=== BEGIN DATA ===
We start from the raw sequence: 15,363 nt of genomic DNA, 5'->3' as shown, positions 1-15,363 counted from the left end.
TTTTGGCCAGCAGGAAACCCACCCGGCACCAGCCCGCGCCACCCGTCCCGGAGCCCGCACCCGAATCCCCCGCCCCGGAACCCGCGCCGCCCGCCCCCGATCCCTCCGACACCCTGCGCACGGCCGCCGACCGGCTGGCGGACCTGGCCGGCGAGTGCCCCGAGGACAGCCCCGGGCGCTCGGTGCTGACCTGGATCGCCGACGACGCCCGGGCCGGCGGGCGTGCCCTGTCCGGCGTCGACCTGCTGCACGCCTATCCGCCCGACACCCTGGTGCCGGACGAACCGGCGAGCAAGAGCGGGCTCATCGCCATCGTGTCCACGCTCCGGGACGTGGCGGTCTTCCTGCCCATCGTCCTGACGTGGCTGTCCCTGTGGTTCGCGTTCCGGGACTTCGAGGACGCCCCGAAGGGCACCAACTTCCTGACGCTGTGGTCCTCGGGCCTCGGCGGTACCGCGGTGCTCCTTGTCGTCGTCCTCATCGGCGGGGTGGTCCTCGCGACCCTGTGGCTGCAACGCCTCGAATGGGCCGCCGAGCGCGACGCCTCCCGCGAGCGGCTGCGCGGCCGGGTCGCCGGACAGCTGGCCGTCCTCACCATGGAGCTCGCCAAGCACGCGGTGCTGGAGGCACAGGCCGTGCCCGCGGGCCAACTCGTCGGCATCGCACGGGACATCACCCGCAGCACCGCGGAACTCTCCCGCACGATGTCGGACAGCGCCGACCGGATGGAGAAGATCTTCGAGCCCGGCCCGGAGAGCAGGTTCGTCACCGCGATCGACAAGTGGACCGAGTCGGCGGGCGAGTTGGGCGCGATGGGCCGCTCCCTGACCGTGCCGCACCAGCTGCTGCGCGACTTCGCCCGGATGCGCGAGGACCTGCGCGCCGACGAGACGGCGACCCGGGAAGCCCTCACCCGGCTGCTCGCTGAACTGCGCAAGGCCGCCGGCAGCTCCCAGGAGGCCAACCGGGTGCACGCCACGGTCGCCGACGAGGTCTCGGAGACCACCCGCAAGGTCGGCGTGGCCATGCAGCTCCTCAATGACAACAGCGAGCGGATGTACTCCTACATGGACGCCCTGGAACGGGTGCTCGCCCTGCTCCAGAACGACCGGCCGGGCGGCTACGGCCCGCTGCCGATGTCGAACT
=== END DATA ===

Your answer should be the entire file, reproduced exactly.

We start from the raw sequence: 15,363 nt of genomic DNA, 5'->3' as shown, positions 1-15,363 counted from the left end.
TTTTGGCCAGCAGGAAACCCACCCGGCACCAGCCCGCGCCACCCGTCCCGGAGCCCGCACCCGAATCCCCCGCCCCGGAACCCGCGCCGCCCGCCCCCGATCCCTCCGACACCCTGCGCACGGCCGCCGACCGGCTGGCGGACCTGGCCGGCGAGTGCCCCGAGGACAGCCCCGGGCGCTCGGTGCTGACCTGGATCGCCGACGACGCCCGGGCCGGCGGGCGTGCCCTGTCCGGCGTCGACCTGCTGCACGCCTATCCGCCCGACACCCTGGTGCCGGACGAACCGGCGAGCAAGAGCGGGCTCATCGCCATCGTGTCCACGCTCCGGGACGTGGCGGTCTTCCTGCCCATCGTCCTGACGTGGCTGTCCCTGTGGTTCGCGTTCCGGGACTTCGAGGACGCCCCGAAGGGCACCAACTTCCTGACGCTGTGGTCCTCGGGCCTCGGCGGTACCGCGGTGCTCCTTGTCGTCGTCCTCATCGGCGGGGTGGTCCTCGCGACCCTGTGGCTGCAACGCCTCGAATGGGCCGCCGAGCGCGACGCCTCCCGCGAGCGGCTGCGCGGCCGGGTCGCCGGACAGCTGGCCGTCCTCACCATGGAGCTCGCCAAGCACGCGGTGCTGGAGGCACAGGCCGTGCCCGCGGGCCAACTCGTCGGCATCGCACGGGACATCACCCGCAGCACCGCGGAACTCTCCCGCACGATGTCGGACAGCGCCGACCGGATGGAGAAGATCTTCGAGCCCGGCCCGGAGAGCAGGTTCGTCACCGCGATCGACAAGTGGACCGAGTCGGCGGGCGAGTTGGGCGCGATGGGCCGCTCCCTGACCGTGCCGCACCAGCTGCTGCGCGACTTCGCCCGGATGCGCGAGGACCTGCGCGCCGACGAGACGGCGACCCGGGAAGCCCTCACCCGGCTGCTCGCTGAACTGCGCAAGGCCGCCGGCAGCTCCCAGGAGGCCAACCGGGTGCACGCCACGGTCGCCGACGAGGTCTCGGAGACCACCCGCAAGGTCGGCGTGGCCATGCAGCTCCTCAATGACAACAGCGAGCGGATGTACTCCTACATGGACGCCCTGGAACGGGTGCTCGCCCTGCTCCAGAACGACCGGCCGGGCGGCTACGGCCCGCTGCCGATGTCGAACT